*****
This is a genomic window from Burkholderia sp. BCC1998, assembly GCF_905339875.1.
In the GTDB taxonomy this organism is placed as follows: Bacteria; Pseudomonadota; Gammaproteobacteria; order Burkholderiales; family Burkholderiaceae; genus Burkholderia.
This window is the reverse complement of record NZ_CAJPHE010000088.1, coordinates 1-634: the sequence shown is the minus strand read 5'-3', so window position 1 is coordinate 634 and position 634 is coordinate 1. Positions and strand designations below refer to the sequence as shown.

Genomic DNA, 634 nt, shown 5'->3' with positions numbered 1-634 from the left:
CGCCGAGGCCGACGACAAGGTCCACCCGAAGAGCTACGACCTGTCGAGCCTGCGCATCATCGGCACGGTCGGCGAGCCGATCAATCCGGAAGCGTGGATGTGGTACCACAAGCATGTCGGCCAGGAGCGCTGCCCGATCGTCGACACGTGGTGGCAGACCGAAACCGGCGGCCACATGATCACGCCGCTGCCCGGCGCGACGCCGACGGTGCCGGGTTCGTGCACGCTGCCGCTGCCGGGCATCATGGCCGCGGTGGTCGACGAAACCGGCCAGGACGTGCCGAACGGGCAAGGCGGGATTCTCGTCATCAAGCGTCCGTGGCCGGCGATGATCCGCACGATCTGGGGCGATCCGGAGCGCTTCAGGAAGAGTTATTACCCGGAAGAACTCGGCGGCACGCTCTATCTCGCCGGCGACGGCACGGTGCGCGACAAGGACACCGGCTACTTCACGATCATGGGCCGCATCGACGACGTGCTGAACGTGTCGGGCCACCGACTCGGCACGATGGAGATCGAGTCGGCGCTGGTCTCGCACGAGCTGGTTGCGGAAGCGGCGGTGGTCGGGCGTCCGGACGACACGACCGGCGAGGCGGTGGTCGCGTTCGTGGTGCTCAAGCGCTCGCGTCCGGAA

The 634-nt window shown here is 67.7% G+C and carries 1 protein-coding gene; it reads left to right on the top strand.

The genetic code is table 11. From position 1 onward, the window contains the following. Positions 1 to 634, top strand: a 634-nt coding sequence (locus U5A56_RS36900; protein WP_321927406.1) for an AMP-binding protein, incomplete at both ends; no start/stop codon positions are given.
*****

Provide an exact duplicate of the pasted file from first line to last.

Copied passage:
This is a genomic window from Burkholderia sp. BCC1998, assembly GCF_905339875.1.
In the GTDB taxonomy this organism is placed as follows: Bacteria; Pseudomonadota; Gammaproteobacteria; order Burkholderiales; family Burkholderiaceae; genus Burkholderia.
This window is the reverse complement of record NZ_CAJPHE010000088.1, coordinates 1-634: the sequence shown is the minus strand read 5'-3', so window position 1 is coordinate 634 and position 634 is coordinate 1. Positions and strand designations below refer to the sequence as shown.

Genomic DNA, 634 nt, shown 5'->3' with positions numbered 1-634 from the left:
CGCCGAGGCCGACGACAAGGTCCACCCGAAGAGCTACGACCTGTCGAGCCTGCGCATCATCGGCACGGTCGGCGAGCCGATCAATCCGGAAGCGTGGATGTGGTACCACAAGCATGTCGGCCAGGAGCGCTGCCCGATCGTCGACACGTGGTGGCAGACCGAAACCGGCGGCCACATGATCACGCCGCTGCCCGGCGCGACGCCGACGGTGCCGGGTTCGTGCACGCTGCCGCTGCCGGGCATCATGGCCGCGGTGGTCGACGAAACCGGCCAGGACGTGCCGAACGGGCAAGGCGGGATTCTCGTCATCAAGCGTCCGTGGCCGGCGATGATCCGCACGATCTGGGGCGATCCGGAGCGCTTCAGGAAGAGTTATTACCCGGAAGAACTCGGCGGCACGCTCTATCTCGCCGGCGACGGCACGGTGCGCGACAAGGACACCGGCTACTTCACGATCATGGGCCGCATCGACGACGTGCTGAACGTGTCGGGCCACCGACTCGGCACGATGGAGATCGAGTCGGCGCTGGTCTCGCACGAGCTGGTTGCGGAAGCGGCGGTGGTCGGGCGTCCGGACGACACGACCGGCGAGGCGGTGGTCGCGTTCGTGGTGCTCAAGCGCTCGCGTCCGGAA

The 634-nt window shown here is 67.7% G+C and carries 1 protein-coding gene; it reads left to right on the top strand.

The genetic code is table 11. From position 1 onward, the window contains the following. Positions 1 to 634, top strand: a 634-nt coding sequence (locus U5A56_RS36900; protein WP_321927406.1) for an AMP-binding protein, incomplete at both ends; no start/stop codon positions are given.